‘Redistribution markets’ are online market places enabling goods no longer needed by their original owner to be reused elsewhere. Social enterprises like Freecycle and Around Again have created a marketplace based on entirely free exchanges; Barterquest allows people to sell no longer needed goods and earn points for future purchases on the system; eBay has built a global online marketplace where people can trade their possessions for money; while Gumtree and Craigslist offer a hybrid of these options along with job listings, community services and more.
There are many other online marketplaces that have focused on specific items such as books (readitswapit), baby clothes (tradingcradles), fashion items (swapstyle) and clothes (threadup), toys and baby items (babyswaporshop). The way that redistribution markets enable people to reuse existing products and convert no longer needed products into income has significant environmental, social and economic benefits. It generates extra income, reduces material consumption and waste, and in many cases helps to create human connection and even community.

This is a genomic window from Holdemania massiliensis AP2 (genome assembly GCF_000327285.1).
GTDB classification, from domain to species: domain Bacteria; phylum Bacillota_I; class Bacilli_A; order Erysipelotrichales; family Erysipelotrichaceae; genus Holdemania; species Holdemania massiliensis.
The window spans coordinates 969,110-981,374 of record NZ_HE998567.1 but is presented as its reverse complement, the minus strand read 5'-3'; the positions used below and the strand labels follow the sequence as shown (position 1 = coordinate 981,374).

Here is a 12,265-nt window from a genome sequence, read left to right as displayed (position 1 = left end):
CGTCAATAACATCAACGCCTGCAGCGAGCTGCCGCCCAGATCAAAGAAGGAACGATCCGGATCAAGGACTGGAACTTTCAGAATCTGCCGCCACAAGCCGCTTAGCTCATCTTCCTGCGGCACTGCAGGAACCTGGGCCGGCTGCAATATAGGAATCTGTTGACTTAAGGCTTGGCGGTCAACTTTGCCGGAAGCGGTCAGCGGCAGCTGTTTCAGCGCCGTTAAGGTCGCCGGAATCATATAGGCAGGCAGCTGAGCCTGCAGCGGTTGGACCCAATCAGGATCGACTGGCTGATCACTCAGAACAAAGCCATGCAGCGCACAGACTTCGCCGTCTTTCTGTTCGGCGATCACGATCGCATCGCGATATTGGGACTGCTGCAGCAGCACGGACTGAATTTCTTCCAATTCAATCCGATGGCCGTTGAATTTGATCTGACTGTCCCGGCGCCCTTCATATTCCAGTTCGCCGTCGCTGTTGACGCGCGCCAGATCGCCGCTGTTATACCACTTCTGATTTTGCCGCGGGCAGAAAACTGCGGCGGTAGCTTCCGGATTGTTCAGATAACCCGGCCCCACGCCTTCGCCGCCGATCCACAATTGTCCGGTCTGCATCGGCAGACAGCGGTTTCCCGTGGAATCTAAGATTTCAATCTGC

COLLABORATIVE LIFESTYLES (p.68)
For examples, networks of local collaborators who share a common working space (impacthubs) are linked into global skill and knowledge sharing networks. The global network Hubculture connects these innovators, social entrepreneurs and cultural creatives, enabling them to collaborate and share knowledge through the use of their own digital currency, the Ven. The Landshare network in the UK, Australia and Canada connects people with underused land to people who want to garden or farm. Similarly, Edinburghgardenpartners matches keen gardeners or people who want to grow their own vegetables with garden owners in the city. Neighborhood Fruit has mapped more than 10,000 fruit trees and vegetable plots across the USA on a mobile app and website to enable people to find and share the fruits, nuts and vegetables growing in their neighbourhood without the exchange of money. The global online parking market place ParkatmyHouse offers individuals and businesses the opportunity to rent out unused parking spaces to those who are in need of them.
In 1999, a group of successful Silicon Valley entrepreneurs decided to offer their unique skill sets to help the worthwhile causes of non-profit organizations. The main motivation was to find deeper meaning in their work and skills than they gained from simply working in the for-profit sector. Nipun Mehta was one of the initiators of ‘CharityFocus’, since renamed as ServiceSpace – an incubator of projects in the gift economy. He coined the term ‘giftivism – the practice of radically generous acts that change the world’. Nipun believes that four key societal shifts can transform our culture: from consumption to contribution, transaction to trust, isolation to community, and scarcity to abundance” (Metha, TEDxBerkeley 2012).